Today I may or may not be responsible for dropping my four year old nephew. (I know, get the rope.)
Part of me feels super bad that the kid fell, and the other part is “hey, life lesson”. (I’m the worst human being on the planet.)
Let’s back up.
Earlier in the week I visited his house and when I went to leave he, and his sister, threw themselves off the stairs (only three, don’t panic) to force me to catch them and prevent my departure. My heart melted and their ploy worked. I stayed for another fifteen minutes while they took turns jumping off the stairs into my arms. (It was the sort of scene that makes you beam with joy. I was totally their favourite person in the world for all fifteen of those minutes.)
Fast forward to today. My nephew was at the top of another (very short) set of stairs and I was at the bottom. It’s important to note I was at the bottom and turned the other way. He then, with the trust of a child who has never been dropped, flung himself at me (silently like a ninja), expecting me to miraculously, without warning, turn and catch him.
What actually happened is he fell. Sure he only went down one stair (landing on his knees) before I heard the noise and prevented a bigger fall with my cat-like, speed-of-guilt reflexes, but there was still sadness.
On his part because:
“What the hell Auntie Laura, we had this game all worked out earlier in the week“)
And mine because, how can you not feel sad for failing to catch a child who loves you so much they’d throw themselves off a cliff (relatively speaking) to get to you. – Way to ruin a child’s faith in the power of aunties…and love.
I was all set to feel bad about it for a good few months. I spent an hour questioning my responsibility as an adult. I decided that I was clearly at fault for instilling in him the expectation that he would be caught when flinging himself off stairs, and presumedly other tall objects. Children wouldn’t just throw themselves into danger…right?
Then we sat down to dinner at a community centre and I spent the next hour watching a toddler of similar age fling himself off tables and chairs into the arms (sometimes) of his parents, while his parents frantically tried to catch him and convince him to be careful. He never gave them warning but he seemed blissfully ignorant of the painful falling consequences of his actions, so I said to the parents…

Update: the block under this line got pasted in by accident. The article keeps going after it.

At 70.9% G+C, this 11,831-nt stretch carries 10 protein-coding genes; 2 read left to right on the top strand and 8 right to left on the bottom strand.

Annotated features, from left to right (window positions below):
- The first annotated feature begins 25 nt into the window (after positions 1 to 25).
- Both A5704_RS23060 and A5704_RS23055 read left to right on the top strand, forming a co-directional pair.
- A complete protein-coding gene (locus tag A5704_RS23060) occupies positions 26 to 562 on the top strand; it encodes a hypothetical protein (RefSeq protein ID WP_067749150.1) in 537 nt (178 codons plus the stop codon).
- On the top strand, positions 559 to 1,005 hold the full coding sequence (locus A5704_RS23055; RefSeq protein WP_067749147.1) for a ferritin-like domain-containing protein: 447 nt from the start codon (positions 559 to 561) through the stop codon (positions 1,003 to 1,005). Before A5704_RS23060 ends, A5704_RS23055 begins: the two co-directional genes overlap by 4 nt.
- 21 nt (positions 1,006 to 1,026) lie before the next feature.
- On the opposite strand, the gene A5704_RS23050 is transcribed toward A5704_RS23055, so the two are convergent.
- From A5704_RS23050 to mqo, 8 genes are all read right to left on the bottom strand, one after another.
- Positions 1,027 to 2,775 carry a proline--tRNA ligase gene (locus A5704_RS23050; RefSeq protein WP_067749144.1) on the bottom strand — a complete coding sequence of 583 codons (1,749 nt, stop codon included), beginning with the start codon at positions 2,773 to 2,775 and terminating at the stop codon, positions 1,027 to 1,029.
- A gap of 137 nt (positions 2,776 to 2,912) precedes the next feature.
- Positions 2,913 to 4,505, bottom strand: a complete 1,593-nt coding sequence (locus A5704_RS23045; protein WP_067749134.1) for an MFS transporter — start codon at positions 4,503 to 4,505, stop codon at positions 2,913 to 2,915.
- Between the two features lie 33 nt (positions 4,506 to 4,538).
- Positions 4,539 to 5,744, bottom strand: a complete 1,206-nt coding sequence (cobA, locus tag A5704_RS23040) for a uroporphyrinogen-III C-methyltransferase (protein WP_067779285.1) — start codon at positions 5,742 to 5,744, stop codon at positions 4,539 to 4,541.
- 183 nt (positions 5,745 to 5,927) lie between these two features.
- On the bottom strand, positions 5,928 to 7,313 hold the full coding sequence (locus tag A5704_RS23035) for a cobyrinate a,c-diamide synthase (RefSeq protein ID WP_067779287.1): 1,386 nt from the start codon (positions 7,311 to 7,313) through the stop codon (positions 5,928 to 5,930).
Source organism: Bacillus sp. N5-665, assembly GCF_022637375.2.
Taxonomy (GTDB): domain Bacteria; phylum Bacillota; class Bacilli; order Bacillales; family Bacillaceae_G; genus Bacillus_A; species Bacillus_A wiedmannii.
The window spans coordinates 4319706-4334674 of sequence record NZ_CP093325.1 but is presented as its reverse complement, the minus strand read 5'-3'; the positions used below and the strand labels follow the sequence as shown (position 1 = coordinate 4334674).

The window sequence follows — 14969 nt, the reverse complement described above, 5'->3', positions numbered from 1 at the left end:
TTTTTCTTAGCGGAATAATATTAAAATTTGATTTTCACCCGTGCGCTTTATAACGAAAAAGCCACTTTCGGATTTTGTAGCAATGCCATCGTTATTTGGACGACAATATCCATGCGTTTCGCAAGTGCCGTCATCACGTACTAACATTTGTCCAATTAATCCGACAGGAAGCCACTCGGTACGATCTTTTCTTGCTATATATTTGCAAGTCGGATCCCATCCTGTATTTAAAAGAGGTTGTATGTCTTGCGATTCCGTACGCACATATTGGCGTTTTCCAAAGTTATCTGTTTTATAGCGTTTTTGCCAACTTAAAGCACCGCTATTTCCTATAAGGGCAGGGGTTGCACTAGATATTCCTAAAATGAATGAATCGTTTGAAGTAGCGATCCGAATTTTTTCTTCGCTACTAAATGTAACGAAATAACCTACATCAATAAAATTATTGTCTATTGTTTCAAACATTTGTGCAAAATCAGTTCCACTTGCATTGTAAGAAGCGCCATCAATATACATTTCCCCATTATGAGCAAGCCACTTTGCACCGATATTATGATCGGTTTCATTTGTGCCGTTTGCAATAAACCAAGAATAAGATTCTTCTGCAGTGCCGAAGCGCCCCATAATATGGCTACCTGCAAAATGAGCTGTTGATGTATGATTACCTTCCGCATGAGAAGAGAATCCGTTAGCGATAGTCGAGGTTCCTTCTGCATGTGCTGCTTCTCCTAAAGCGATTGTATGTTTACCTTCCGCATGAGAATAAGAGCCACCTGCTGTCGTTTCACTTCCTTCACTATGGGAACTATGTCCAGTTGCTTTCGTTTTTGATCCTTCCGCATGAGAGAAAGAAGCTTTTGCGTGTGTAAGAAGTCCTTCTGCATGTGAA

“He’s so trusting, I guess he’s never been dropped.”
Then came the response that saved me from several months of guilt.
“Oh…He’s been dropped.”
They tilted their heads and raised their shoulders to express the appropriate amount of chagrin but I could tell they’d accepted the falling part of their son’s life.
That was when the realization hit me. I don’t have to feel guilty, because kids throw themselves off things…it’s not a game they need to get taught, they just do it. Sometimes they fall and hopefully they eventually learn a life lesson about gravity…or warning people when they’re going to leap off things…or something.
PS. The guilt isn’t fully gone yet, which may impact the size of the gift I bring to his birthday party next week . How many Lego sets do you think it’ll cost to be favourite for another fifteen minutes?
Have you ever met someone who displayed a lack of knowledge on something really simple? Like “milks goes bad if you leave it out” or “borrowing money means you have to pay it back”. (I have. Sad.)
But what if the person’s lack of knowledge was built around being so sheltered in life that they never had to learn these basic rules. “Oh, little Timmy left the milk out, I’ll put it away.” Or, “Jill is such a good kid I’ll pay her credit card bill until she’s thirty and moves out.” Or, “Johnny jumped off the stairs, quick someone catch him.” (The last one might still be my guilt talking.)
Well imagine not just meeting that person, but marrying them before you fully realize the gaps in their “common knowledge” base. How would you deal with that? Would you continue to pad the metaphorical sharp corners, or educate them? What would that education look like? How do you begin to share knowledge, when they don’t know things that you take for granted.
“Bye honey, have a good day at work. And just in case…don’t sneak up on dogs when they’re asleep.”